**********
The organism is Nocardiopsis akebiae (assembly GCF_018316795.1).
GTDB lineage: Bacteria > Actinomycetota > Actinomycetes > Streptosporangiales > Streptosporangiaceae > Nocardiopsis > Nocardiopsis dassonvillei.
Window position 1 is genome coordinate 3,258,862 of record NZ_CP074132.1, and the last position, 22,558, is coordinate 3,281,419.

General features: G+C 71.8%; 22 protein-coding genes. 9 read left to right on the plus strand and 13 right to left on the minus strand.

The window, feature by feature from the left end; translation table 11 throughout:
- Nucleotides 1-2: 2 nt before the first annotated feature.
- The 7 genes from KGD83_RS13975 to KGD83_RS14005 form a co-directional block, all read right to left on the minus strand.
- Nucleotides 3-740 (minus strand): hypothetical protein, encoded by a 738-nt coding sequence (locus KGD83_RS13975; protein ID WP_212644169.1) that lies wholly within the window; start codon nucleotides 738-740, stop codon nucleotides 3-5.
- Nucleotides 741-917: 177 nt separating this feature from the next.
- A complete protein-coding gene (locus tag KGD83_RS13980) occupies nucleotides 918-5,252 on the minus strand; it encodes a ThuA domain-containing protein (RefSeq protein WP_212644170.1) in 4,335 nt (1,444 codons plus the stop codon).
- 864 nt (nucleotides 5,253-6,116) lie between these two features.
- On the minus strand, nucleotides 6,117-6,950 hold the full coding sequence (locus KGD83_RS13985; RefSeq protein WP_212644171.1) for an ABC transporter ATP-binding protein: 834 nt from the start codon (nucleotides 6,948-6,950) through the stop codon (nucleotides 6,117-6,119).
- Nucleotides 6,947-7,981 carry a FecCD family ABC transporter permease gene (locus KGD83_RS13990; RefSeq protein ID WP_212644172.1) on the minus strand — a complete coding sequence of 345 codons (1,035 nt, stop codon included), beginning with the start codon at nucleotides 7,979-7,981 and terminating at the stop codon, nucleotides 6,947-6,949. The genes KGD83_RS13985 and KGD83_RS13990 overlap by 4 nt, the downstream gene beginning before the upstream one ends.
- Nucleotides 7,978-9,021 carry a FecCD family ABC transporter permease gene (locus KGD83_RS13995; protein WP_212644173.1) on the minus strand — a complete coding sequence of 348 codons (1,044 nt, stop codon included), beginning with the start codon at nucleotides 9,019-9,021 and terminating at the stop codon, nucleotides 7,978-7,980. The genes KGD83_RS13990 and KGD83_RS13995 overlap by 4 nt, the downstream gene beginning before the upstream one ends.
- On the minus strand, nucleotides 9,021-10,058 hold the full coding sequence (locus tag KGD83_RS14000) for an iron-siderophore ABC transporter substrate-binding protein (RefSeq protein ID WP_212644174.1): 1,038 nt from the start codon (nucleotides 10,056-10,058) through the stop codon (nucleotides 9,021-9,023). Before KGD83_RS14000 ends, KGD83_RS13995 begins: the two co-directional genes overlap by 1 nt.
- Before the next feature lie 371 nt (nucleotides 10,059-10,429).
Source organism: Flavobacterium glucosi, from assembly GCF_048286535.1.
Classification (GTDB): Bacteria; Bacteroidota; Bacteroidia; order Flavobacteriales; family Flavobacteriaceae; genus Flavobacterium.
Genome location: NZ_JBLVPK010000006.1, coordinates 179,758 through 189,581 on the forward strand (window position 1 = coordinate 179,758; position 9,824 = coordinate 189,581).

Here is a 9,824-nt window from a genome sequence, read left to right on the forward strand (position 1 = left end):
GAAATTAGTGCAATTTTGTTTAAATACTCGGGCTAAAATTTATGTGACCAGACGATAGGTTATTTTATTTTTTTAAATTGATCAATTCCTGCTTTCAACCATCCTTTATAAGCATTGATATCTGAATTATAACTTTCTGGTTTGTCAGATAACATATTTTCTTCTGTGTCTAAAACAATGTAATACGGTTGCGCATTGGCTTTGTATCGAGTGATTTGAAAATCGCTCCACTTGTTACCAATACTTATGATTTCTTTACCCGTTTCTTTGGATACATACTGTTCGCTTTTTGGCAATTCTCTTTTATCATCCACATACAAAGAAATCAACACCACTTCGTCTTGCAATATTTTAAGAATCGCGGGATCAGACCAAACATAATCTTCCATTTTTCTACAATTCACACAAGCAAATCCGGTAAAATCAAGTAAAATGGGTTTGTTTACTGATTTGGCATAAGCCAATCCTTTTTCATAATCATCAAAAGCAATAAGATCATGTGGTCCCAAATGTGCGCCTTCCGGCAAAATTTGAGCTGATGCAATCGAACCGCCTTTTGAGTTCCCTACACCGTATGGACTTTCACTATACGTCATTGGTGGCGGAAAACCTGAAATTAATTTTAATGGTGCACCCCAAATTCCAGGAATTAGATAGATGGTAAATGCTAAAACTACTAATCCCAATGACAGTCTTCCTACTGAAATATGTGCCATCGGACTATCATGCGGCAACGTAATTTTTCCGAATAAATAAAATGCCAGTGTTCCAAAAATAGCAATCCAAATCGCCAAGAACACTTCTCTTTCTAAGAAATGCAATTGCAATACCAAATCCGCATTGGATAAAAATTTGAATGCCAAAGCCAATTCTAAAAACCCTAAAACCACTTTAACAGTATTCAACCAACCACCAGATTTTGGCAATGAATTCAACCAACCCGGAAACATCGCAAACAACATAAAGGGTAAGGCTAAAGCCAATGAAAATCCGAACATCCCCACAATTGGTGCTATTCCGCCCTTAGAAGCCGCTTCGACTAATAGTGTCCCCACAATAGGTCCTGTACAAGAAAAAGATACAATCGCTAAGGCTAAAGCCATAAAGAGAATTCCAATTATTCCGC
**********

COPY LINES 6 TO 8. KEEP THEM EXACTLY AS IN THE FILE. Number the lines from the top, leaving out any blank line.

- Nucleotides 1-2: 2 nt before the first annotated feature.
- The 7 genes from KGD83_RS13975 to KGD83_RS14005 form a co-directional block, all read right to left on the minus strand.
- Nucleotides 3-740 (minus strand): hypothetical protein, encoded by a 738-nt coding sequence (locus KGD83_RS13975; protein ID WP_212644169.1) that lies wholly within the window; start codon nucleotides 738-740, stop codon nucleotides 3-5.